When, after taking a Test “career-best” six for 91 in Australia’s innings at Headingley, Stuart Broad left the field looking moderately smug – at least he showed enough humility not to raise the ball to the crowd – I felt more like slapping him across the face with a shovel than congratulating him. Unfortunately, from my position in the East Stand, I would never have got across to him before he got to the sanctuary of the dressing-room or I’d been arrested for impersonating a groundsman.
For that was one bad six for 91. I’d even go as far as to say it was the worst six for 91 I’d ever witnessed. And, to be fair, if that performance was to go on and define him as an international bowler for the rest of his days, simply because it was a “career-best” and therefore had to be recorded in the official statistics, then that would be a pity.
Well, after today’s display at the Oval, where he single-handedly blew away the Australia top order, there seems no danger of that (although, to be accurate, his five for 37 will appear only anecdotally as his career best, because those pesky stats from Leeds will still hold sway in the scorer’s lexicon).
But make no mistake: that was a stunning performance; stunning, mainly, because it was so unexpected. We expected Flintoff to get some life out of a testing pitch, we expected Harmison to crack a few knuckles, maybe feather a few gloves on the way through to Matt Prior and we expected (or maybe, more realistically, hoped) that Graeme Swann would find the turn that would rip through a bamboozled Australia line-up.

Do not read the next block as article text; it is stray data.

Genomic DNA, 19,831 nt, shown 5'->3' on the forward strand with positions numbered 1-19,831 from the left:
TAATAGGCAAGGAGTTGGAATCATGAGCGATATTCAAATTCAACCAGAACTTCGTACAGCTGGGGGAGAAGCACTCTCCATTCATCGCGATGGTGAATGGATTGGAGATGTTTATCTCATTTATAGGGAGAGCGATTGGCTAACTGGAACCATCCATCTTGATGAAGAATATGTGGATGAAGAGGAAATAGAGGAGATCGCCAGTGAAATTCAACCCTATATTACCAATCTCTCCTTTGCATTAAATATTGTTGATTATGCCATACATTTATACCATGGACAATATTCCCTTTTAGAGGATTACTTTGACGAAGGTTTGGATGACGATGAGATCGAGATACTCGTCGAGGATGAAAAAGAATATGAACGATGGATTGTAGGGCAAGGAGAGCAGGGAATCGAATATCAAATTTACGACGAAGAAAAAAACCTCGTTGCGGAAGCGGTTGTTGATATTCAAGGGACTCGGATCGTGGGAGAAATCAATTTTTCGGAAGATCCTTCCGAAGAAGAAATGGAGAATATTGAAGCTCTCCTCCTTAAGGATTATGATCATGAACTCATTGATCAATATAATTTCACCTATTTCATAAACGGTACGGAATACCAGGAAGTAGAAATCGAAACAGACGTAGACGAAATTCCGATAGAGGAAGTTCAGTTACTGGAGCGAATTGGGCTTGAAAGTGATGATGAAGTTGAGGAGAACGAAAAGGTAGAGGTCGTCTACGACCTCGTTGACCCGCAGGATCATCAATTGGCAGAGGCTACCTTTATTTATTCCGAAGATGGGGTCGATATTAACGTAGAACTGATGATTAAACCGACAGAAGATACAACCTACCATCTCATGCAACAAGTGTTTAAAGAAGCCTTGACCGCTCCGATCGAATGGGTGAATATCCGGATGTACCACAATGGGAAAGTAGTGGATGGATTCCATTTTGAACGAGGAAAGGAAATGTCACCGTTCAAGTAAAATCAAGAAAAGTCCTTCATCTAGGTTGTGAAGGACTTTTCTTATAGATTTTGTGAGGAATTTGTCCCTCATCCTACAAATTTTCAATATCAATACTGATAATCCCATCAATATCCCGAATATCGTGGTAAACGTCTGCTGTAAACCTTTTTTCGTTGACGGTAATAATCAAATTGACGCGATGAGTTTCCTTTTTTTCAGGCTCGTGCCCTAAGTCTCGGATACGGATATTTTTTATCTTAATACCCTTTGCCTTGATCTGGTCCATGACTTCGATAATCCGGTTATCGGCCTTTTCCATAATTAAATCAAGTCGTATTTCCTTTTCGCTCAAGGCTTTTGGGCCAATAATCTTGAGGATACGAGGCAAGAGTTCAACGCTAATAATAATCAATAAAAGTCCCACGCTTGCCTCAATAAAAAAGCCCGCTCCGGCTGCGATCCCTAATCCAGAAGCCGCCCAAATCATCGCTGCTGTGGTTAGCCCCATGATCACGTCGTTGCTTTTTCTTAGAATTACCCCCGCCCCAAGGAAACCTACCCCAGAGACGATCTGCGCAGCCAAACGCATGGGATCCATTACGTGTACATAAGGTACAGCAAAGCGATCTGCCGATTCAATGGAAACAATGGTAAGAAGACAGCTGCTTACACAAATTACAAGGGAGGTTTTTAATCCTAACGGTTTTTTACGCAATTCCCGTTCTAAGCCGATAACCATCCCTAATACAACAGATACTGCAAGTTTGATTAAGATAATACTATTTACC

What we didn’t anticipate is that the bowler with the flowing blond locks and sweet looks that raise more questions about his gender than that of Caster Semenya, should play the macho role – especially after being left to linger at long leg for most of the morning session.
Maybe the rain that preceded lunch by only minutes helped uncross the wires that had engineered a change in Broad from promising, McGrath-comparisoned quick bowler at the start of the series to frontline batsman as it draws to a close.
Or maybe the moisture in the air disturbed so many atoms and molecules in the Oval environment that he discovered the art of swinging it late (his movement hitherto had usually started from the hand, negating its danger) to dismiss Brad Haddin and Michael Hussey, while still being able to rip the ball off the pitch sufficiently to nail Shane Watson and Ricky Ponting.
And if it was his idea to stick the short extra cover in for Michael Clarke, may he be awarded another brownie point, although Clarke must surely be regretting the arrogance of reaching so far for another drive before he was settled.
Perhaps, though, the plaudits should go to Andrew Strauss, the captain whose hunch to bring him straight on after the rain delay worked to perfection. And hopefully, if Strauss the batsman, one of the few to have looked comfortable on a pitch that is slow and now turning alarmingly even for an occasional off spinner, can continue where he left off this evening, it will be to Broad the bowler rather than batsman we will be turning to later in the day or early on Sunday.